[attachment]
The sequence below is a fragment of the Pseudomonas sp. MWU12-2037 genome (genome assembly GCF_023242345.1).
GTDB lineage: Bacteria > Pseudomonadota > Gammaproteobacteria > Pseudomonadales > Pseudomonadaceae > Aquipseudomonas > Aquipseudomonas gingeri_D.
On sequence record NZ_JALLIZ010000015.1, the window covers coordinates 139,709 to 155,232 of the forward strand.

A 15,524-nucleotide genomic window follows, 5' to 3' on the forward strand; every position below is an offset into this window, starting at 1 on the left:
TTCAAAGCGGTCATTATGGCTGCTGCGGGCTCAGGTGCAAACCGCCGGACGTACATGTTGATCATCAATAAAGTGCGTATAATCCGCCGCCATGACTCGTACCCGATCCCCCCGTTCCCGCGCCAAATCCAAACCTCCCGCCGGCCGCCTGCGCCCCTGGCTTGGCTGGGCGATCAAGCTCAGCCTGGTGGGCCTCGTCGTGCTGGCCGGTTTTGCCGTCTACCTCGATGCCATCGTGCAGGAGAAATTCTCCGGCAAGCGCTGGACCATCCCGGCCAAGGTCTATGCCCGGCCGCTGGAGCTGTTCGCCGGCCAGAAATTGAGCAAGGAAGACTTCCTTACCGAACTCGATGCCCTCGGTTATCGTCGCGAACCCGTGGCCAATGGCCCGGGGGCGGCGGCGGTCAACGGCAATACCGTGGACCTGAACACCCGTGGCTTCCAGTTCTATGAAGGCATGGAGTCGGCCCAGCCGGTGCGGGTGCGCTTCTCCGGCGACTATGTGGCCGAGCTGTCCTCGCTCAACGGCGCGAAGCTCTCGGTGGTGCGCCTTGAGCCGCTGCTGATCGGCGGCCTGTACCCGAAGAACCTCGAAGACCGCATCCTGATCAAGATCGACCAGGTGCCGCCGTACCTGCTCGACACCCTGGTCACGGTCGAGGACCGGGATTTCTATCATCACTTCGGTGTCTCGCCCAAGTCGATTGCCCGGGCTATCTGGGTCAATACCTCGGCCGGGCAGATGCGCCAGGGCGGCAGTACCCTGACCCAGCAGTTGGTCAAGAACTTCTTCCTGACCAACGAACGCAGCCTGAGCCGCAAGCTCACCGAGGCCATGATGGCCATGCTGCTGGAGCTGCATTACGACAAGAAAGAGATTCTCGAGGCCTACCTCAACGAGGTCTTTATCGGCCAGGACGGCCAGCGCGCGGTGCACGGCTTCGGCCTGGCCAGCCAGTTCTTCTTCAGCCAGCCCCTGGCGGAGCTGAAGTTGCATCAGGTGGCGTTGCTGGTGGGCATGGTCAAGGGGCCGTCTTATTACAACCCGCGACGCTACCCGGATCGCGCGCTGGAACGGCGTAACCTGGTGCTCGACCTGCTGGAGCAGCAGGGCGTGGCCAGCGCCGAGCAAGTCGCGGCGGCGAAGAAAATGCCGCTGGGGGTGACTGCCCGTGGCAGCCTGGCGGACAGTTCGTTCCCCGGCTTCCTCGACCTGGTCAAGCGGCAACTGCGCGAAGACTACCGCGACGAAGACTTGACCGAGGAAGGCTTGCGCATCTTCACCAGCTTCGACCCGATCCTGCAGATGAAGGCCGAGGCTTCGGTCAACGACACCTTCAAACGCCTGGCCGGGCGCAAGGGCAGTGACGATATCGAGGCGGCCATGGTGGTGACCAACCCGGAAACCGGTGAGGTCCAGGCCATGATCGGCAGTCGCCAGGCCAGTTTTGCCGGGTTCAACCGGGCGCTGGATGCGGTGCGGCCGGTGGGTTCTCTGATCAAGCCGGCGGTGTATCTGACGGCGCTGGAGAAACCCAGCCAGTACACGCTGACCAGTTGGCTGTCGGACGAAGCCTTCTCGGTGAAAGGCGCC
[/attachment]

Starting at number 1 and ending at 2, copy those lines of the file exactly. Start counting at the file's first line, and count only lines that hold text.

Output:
The sequence below is a fragment of the Pseudomonas sp. MWU12-2037 genome (genome assembly GCF_023242345.1).
GTDB lineage: Bacteria > Pseudomonadota > Gammaproteobacteria > Pseudomonadales > Pseudomonadaceae > Aquipseudomonas > Aquipseudomonas gingeri_D.